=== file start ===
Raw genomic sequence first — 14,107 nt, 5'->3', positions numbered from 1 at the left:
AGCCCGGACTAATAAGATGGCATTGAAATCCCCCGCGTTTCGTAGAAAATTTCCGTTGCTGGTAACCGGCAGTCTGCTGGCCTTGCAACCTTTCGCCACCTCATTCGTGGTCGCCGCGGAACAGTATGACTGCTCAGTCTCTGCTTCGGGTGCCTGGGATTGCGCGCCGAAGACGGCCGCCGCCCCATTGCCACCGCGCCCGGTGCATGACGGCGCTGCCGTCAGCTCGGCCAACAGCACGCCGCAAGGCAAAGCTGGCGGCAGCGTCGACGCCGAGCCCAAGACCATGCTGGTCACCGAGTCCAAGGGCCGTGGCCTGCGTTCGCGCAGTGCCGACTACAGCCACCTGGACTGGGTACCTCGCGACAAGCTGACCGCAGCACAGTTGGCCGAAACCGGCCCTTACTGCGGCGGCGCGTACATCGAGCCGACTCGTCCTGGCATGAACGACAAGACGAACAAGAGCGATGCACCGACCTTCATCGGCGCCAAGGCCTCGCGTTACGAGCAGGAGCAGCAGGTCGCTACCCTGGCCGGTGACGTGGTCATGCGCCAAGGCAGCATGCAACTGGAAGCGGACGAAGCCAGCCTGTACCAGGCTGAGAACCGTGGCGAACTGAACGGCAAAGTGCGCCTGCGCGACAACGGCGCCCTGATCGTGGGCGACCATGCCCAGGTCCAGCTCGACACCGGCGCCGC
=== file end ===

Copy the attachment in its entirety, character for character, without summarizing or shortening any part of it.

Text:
Raw genomic sequence first — 14,107 nt, 5'->3', positions numbered from 1 at the left:
AGCCCGGACTAATAAGATGGCATTGAAATCCCCCGCGTTTCGTAGAAAATTTCCGTTGCTGGTAACCGGCAGTCTGCTGGCCTTGCAACCTTTCGCCACCTCATTCGTGGTCGCCGCGGAACAGTATGACTGCTCAGTCTCTGCTTCGGGTGCCTGGGATTGCGCGCCGAAGACGGCCGCCGCCCCATTGCCACCGCGCCCGGTGCATGACGGCGCTGCCGTCAGCTCGGCCAACAGCACGCCGCAAGGCAAAGCTGGCGGCAGCGTCGACGCCGAGCCCAAGACCATGCTGGTCACCGAGTCCAAGGGCCGTGGCCTGCGTTCGCGCAGTGCCGACTACAGCCACCTGGACTGGGTACCTCGCGACAAGCTGACCGCAGCACAGTTGGCCGAAACCGGCCCTTACTGCGGCGGCGCGTACATCGAGCCGACTCGTCCTGGCATGAACGACAAGACGAACAAGAGCGATGCACCGACCTTCATCGGCGCCAAGGCCTCGCGTTACGAGCAGGAGCAGCAGGTCGCTACCCTGGCCGGTGACGTGGTCATGCGCCAAGGCAGCATGCAACTGGAAGCGGACGAAGCCAGCCTGTACCAGGCTGAGAACCGTGGCGAACTGAACGGCAAAGTGCGCCTGCGCGACAACGGCGCCCTGATCGTGGGCGACCATGCCCAGGTCCAGCTCGACACCGGCGCCGC